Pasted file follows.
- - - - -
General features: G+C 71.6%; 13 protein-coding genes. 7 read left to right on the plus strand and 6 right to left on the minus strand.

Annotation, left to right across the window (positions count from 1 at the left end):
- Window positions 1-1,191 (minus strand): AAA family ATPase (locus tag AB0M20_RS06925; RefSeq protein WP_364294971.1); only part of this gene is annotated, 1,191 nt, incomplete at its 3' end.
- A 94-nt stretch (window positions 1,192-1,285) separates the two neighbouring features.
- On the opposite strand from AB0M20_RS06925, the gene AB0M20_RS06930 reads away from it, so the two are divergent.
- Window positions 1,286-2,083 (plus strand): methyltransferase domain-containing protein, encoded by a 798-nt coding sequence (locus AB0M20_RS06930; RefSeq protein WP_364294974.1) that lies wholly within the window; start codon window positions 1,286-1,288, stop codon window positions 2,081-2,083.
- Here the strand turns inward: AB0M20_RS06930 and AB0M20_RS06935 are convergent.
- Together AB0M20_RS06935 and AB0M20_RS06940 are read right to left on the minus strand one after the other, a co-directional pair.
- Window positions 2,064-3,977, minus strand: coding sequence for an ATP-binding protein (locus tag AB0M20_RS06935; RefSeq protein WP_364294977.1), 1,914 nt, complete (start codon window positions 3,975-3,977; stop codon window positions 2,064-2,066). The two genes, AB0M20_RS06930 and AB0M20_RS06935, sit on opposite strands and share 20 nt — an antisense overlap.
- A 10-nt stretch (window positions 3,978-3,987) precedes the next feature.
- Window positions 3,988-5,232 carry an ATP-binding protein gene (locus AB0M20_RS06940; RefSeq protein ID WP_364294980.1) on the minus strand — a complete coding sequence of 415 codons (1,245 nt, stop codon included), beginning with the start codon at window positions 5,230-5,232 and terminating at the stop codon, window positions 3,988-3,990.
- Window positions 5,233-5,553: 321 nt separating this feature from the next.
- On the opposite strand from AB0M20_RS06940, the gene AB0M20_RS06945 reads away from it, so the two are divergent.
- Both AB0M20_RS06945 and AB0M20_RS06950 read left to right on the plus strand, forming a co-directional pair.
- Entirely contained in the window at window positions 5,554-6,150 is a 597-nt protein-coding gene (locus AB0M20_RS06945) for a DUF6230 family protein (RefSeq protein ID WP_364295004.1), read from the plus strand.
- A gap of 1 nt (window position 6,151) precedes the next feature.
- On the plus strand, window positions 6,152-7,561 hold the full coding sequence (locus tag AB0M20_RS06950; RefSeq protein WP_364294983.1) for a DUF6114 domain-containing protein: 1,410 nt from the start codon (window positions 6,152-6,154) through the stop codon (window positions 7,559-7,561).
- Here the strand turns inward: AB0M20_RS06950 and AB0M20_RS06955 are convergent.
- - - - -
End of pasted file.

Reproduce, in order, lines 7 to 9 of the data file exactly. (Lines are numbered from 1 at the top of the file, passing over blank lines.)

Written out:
- Here the strand turns inward: AB0M20_RS06930 and AB0M20_RS06935 are convergent.
- Together AB0M20_RS06935 and AB0M20_RS06940 are read right to left on the minus strand one after the other, a co-directional pair.
- Window positions 2,064-3,977, minus strand: coding sequence for an ATP-binding protein (locus tag AB0M20_RS06935; RefSeq protein WP_364294977.1), 1,914 nt, complete (start codon window positions 3,975-3,977; stop codon window positions 2,064-2,066). The two genes, AB0M20_RS06930 and AB0M20_RS06935, sit on opposite strands and share 20 nt — an antisense overlap.